ISM Non-Manufacturing Index up for 12th straight month in December
The Institute of Supply Management reported today in its December Non-Manufacturing Report on Business that the non-manufacturing sector remained on a growth path for the 12th straight month. The ISM’s index for measuring the sector’s overall health—known at the NMI—was 57.1 in December, a 2.1 percent increase from November. Like the ISM’s Manufacturing Report on Business, a reading above 50 represents growth.
The Institute of Supply Management reported today in its December Non-Manufacturing Report on Business that the non-manufacturing sector remained on a growth path for the 12th straight month.
The ISM’s index for measuring the sector’s overall health—known at the NMI—was 57.1 in December, a 2.1 percent increase from November. Like the ISM’s Manufacturing Report on Business, a reading above 50 represents growth.
All of the NMI’s core metrics were up in December. The Business Activity/Production Index at 63.5 was up 6.5 percentage points. And New Orders at 63.0 were up 5.3 percentage points, and Employment at 50.5 was down 2.2 percentage points.
“Business Activity and New Orders showed some great strength in this report,” said Tony Nieves, chair of the ISM’s Non-Manufacturing Business Survey Committee, in an interview. “Employment is growing slower, but it is still growth, which is encouraging.”
Some other key NMI indices to watch, according to Nieves, are Backlog of Orders (down 3.0 percent at 48.5 in December) and currently contracting. And when Backlog of Orders is growing and Supplier Deliveries (down 1.0 percent at 51.5 in December) are slowing, coupled with Inventories (up 1.0 percent at 52.5) on the cusp of 50—and possibly needing to be increased and built up—then Employment might stage a return to growth.
Presently, Employment remains in a “wait and see approach” mode, according to Nieves, explaining it remaining problematic in the economic recovery.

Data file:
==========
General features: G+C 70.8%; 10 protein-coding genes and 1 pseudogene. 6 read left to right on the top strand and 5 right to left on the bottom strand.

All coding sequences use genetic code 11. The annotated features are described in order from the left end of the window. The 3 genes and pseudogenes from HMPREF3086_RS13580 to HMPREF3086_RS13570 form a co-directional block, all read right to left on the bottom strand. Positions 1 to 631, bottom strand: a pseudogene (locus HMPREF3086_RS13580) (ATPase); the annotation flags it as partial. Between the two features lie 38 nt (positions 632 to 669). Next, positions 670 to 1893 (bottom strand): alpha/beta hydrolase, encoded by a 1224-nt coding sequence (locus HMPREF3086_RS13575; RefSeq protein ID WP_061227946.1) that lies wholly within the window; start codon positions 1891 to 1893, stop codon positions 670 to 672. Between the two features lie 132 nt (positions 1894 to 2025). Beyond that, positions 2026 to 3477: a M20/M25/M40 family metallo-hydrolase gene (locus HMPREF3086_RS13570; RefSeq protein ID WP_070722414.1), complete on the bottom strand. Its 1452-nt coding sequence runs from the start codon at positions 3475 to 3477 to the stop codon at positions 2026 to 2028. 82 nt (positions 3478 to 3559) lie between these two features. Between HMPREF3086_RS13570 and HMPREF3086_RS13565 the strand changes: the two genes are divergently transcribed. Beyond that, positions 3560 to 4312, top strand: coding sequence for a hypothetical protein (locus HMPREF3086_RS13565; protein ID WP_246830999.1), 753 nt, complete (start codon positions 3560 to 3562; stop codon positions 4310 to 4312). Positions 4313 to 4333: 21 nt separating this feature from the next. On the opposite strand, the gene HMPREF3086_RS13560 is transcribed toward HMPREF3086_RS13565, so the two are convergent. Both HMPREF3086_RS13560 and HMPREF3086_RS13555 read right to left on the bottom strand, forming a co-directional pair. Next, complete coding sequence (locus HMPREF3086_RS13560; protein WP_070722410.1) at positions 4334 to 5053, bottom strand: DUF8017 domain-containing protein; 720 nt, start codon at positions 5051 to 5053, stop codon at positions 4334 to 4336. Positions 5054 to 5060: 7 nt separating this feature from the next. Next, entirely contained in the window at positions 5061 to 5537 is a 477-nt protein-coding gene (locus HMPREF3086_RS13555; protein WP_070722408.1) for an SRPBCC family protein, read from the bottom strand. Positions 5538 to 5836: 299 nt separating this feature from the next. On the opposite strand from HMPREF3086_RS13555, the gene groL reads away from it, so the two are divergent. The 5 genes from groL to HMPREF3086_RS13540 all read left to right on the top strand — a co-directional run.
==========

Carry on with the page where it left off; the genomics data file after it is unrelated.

“These are the indices that we need to keep an eye on and se how things pan out in the next quarter or so,” said Nieves.
With the NMI and Business Activity/Production showing very good signs of growth, Nieves explained that while these indices are seasonally-adjusted, the true reflection of where things are going will be how January’s numbers turn out to see if there is any pull back, following the holiday season. The numbers beyond January will also be pivotal in ascertaining the direction of the economy going forward, too, he said.
What’s more, the overall economic outlook heading into 2011 is better than it was a year ago, and consumer confidence was at an all-time low at that time as well. And compared to 2009, retailers saw better numbers than projected in 2010, with ISM’s semi-annual report indicating that may again be the case in 2001, with a strong second half of 2011 expected.
Transportation and Warehousing were among the 14 industries reporting growth in December, according to the ISM report.
In non-manufacturing sectors which are very reliant on intermediaries in the supply chain, Nieves said things like OEM deliveries going straight to facilities and to companies in the non-manufacturing sector are very reliant on distribution channels, which pertain to transportation and warehousing.
“Transportation and warehousing and wholesale trade are the two intermediary elements on the non-manufacturing side for our respondents,” said Nieves.
About the AuthorJeff Berman, Group News Editor Jeff Berman is Group News Editor for Logistics Management, Modern Materials Handling, and Supply Chain Management Review. Jeff works and lives in Cape Elizabeth, Maine, where he covers all aspects of the supply chain, logistics, freight transportation, and materials handling sectors on a daily basis. Contact Jeff Berman
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